89 accensu matrem eius Demaraten sacrificantem. Tisicratis bigae Piston mulierem inposuit, idem fecit Martem et Mer- curium qui sunt in Concordiae templo Romae. Perillum nemo laudet saeviorem Phalaride tyranno, cui taurum fecit lo mugitus hominis poUicitus igni subdito, et primus expertus cruciatum eum iustiore saevitia. hue a simulaeris deorum

II. et] Bamb. ; ex reliqui ; exprimere Deilefsen.

§ 88. I. Epigonus : known from a series of Pergamene inscriptions. Frankel, Inschriften aus Pergamon, 12; 21-28; 29; 31 ( = /. G.B. 157); 32 (= /. G. B. 157 a). The great bathron to which 21-28 belongs com- memorates the close of the war in B. c. 228, against Antiochos and the Galatai.

omnia fere : rhetorical; cf. cla- rissima quaeque in § 84 ; omnibus fere quae fecit, xxxvi, 13.

2. tubicine : since Epigonos worked for the Pergamene kings, it has been suggested that his tubicen represented a Gaul with his war trumpet such as the famous 'dying Gaul ' of the Capitol (Helbig, Class. Ant. p. 398, where see literature). [The statue, however, may, as Winckel- mann suggested, have been simply the votive-portrait of the winner in the contest of heralds, such as that of Archias of Hybla at Delphoi, cf. Pol- lux, iv, 92, Preger, Inscr. 143, or that of Phorystas at Olympia, /. G. B. J 19. For it tubicen by the painter Antidotes see xxxv, 130.— H. L. U.] Add.

matri interfectae : for the mo- tive cf. xxxv, 98; S. Reinach {Rev. des £tudes Grecques, 1894, p. 41 ff.) suggests that the group was of a

Gaulish mother and her child, and belonged to the same series as the ' Dying Gaul ' and the so-called 'Arrius and Pacta' of the Villa Ludo- visi, Helbig, Class. Ant. 884. Add.

3. Hubuli : his name has been suggested in /. G. B. 235. For his mulier admirans cf. above § 78.

4. Eubulidis : his name alter- nates with that of Eucheiros (below § 91) on a series of inscriptions (/. G. B. 223-229, 544) belonging apparently to one family of artists; dates uncertain.

digitija computans : [the gesture which is expressive of pondering or meditation might be given to any number of portraits oi fhilosophi ; cf. Lucian, Timon, 122, avveaTrafcibs robs SaKTv\ovs irpos rb eOos rwv \oyifffjL&y ; Plin. £:p. ii, 20, 3 : composuit vultum, intendit oculos, movet labra, agitat digitos, computat. This observation, coupled with the fact that, had the digitis computans been the portrait of a celebrated man, the name would not have been forgotten, disposes of Milchhoffer's theory {Arch. Studien H. Brunn dargebr. pp. 37 ff.) that the personage represented was Chrys- ippos. — H. L. U.]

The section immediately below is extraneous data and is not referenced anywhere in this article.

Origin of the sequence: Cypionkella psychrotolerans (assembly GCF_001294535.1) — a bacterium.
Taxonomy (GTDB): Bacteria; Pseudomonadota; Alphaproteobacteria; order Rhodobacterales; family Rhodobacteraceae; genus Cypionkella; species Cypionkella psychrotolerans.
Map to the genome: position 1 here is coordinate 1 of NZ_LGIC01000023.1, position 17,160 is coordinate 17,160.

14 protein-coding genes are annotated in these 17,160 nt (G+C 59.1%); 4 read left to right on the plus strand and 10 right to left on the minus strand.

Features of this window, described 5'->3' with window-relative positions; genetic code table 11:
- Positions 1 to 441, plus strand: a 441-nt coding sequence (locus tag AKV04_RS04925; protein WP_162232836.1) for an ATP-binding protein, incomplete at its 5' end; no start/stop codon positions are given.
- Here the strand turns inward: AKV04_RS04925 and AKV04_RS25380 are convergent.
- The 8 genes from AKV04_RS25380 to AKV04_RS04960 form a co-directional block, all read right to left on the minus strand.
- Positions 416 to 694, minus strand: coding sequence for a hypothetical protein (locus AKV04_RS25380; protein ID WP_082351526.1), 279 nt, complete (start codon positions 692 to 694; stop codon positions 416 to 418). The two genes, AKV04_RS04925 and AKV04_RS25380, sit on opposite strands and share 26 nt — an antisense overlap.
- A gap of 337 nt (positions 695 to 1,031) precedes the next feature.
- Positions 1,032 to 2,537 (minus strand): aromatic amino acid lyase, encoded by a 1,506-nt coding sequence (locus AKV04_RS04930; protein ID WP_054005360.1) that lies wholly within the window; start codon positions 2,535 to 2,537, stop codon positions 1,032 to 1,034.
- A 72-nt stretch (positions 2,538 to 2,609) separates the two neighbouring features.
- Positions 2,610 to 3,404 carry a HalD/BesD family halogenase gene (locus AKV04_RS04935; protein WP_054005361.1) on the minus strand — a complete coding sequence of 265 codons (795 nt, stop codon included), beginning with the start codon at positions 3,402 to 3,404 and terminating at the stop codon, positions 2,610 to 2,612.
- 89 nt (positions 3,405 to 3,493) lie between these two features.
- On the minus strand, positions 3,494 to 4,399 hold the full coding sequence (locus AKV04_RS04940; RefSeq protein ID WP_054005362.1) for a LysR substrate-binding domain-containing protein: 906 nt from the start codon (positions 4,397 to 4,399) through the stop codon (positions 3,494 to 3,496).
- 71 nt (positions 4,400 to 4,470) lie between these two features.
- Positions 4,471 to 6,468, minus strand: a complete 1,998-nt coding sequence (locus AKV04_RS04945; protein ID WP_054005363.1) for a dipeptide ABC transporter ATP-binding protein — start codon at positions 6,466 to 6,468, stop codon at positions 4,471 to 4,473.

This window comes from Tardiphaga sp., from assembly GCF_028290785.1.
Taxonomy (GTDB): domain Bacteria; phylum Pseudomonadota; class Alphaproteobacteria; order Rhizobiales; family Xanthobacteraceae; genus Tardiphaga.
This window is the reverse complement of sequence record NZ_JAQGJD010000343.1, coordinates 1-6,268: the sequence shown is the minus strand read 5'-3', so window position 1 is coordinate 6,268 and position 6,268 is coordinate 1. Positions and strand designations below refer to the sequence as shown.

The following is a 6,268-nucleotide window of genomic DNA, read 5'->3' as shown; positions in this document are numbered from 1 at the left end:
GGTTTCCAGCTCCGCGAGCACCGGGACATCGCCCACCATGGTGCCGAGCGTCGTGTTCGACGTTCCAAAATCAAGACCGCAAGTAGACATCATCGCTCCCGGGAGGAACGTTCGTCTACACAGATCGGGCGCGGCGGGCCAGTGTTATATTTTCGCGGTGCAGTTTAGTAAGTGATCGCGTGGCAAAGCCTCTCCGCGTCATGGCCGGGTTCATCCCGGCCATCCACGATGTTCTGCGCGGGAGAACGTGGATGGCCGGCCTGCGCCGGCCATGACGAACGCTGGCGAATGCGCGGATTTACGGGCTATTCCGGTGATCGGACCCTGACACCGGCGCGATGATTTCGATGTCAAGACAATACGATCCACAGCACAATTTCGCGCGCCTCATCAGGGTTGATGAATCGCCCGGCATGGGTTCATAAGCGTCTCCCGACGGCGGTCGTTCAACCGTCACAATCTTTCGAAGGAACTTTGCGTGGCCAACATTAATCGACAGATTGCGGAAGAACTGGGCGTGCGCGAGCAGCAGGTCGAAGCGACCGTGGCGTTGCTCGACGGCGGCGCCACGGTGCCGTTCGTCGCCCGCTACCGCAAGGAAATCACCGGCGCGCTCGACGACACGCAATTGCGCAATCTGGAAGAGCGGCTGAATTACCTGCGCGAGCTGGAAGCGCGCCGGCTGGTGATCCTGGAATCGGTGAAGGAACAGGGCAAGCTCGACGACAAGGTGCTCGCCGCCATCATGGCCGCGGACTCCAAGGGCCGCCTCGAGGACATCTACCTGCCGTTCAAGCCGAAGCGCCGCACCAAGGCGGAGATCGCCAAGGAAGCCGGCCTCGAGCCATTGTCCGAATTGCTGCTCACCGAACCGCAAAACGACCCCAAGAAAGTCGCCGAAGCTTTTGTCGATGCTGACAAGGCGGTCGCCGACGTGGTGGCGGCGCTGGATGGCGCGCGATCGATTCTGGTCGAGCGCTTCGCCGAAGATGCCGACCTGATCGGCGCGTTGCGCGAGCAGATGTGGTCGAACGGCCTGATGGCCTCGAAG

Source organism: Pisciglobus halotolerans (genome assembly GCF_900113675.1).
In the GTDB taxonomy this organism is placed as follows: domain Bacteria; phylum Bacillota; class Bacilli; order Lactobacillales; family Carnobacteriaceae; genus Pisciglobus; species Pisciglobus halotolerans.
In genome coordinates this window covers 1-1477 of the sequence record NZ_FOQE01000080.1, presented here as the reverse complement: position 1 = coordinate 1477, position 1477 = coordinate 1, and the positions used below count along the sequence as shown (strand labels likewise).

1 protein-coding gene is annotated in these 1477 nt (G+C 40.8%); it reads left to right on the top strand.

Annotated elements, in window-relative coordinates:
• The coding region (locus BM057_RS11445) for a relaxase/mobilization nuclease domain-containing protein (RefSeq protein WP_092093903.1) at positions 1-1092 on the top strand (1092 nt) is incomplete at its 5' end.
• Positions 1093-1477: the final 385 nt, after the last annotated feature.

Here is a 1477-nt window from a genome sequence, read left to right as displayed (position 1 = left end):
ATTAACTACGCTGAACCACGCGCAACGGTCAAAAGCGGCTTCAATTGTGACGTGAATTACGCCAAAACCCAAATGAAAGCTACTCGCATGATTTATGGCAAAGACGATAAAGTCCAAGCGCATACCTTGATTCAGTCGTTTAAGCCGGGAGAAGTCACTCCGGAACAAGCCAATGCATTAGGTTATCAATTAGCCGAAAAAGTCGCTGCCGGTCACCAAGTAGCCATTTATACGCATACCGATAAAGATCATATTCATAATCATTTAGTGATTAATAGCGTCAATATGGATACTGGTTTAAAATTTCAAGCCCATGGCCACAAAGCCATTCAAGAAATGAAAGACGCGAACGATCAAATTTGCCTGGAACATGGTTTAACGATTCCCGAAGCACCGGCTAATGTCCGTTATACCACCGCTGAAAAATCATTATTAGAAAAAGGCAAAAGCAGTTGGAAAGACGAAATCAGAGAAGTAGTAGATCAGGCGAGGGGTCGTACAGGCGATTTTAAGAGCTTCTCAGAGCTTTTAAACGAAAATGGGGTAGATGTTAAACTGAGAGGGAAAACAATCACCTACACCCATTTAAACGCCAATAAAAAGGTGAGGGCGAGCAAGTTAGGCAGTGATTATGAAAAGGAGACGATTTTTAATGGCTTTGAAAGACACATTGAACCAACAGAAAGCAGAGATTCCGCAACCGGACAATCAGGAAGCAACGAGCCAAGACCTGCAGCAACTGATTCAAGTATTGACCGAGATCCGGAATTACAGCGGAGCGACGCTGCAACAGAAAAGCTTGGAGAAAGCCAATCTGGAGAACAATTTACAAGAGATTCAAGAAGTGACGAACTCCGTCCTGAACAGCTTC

Micon : identical with the painter,



Epigonos produced examples of almost all the subjects I have 88 mentioned, and surpassed them in his trumpeter and his infant J^'^^ ^„^ piteously caressing its dead mother. ■\Euboulos is praised for child by his woman in amazement, and Euboulides for his man reckoning ^P^S""^'- on his fingers. Mikon's athletes are admired, and the four-horse chariots of Menogenes. Nikeratos too attempted the same sub- jects as these artists, and also made statues of Alkibiades and his mother Demarate sacrificing by torchlight. Piston made a 89 woman, to be placed in a two-horse chariot by Teisikrates, also the statues of Ares and of Hermes which stand in the temple of Concord at Rome. Perillos it is impossible to praise : he showed Bull of a cruelty greater than that of the tyrant Phalaris, for whom he ■ made a bull, promising that if a fire were lighted under it the cries of the man inside would sound like the animal's bellowing, a torture which cruelty for once righteous made him the first to suffer. From representations of gods' and men he had dragged


XXXV, 59. The fact that he made statues of athletes has beau confirmed by /. G. B. 41, from the statue of the TreptoSoviitris Kallias (Ol. 77 = B. c. 472) ; and /. G. B. 42.

5. Uioeratus : above § 80, where see note on his Alkibiades.

6. lampadum acoensu : i. e. she held a torch, possibly in each hand ; the word accensu, however, makes me suspect a latent epigram, Introd. p. xliv, note 2.

7. Demaraten ; her name was however AeivoiiixV' Plat. ^Ic. 105, d, &c. [The name Demarate may have crept into Pliny's authority through an error in transcribing the inscription on the group. — H. L. U.]

§ 89. Tisioratis : above § 83 ; malierem inposuit, cf. § 71 on Xalamis and the Elder Praxiteles ; the mulier vifas possibly a Nike.

9. Perilliim : the Latin form. He also appears as Perilaos in Lucian, according to whom {Phal. i, 11) he was a native of Akragas ; for the late notion that he was an Athenian, see Freeman, Bist. of Sicily, ii, p. 75, note 2.

10. FhaJaride : vli, 200; B.C. 570-

564 is now generally accepted as the date of his Tupavm, Bentley, Diss, on the Epistles of Phalaris (ed. 1699), pp. 2 7 ff. ; Freeman, Sicily, ii, pp. 458 f.

taurum fecit : the earliest men- tion of the brazen bull is by Pindar, Pyth. i, 184 ; its mechanism is fully described by Polybios, xii, 25. The bull was reputed to have been taken to Carthage on the sack of Akra- gas by the Carthaginians, B. c. 403 ; it was brought back and restored to the Carthaginians by the Younger Scipio, Cic. Verr. II, iv, 34, § 73. See Freeman, op. cit. Appendix, vii, where the story of the bull is fully discussed. It early became a locus communis of rhetoric (cf. Kalkmann in Rhein. Mus. xlii, 1887, pp. 513 ff.), which accounts for the high colonring of Pliny's language. Introd. p. xciii.

II. mugitus hominis : Mugiet, et veri vox erit ilia boms, Ovid, Trist. iii, II, 48.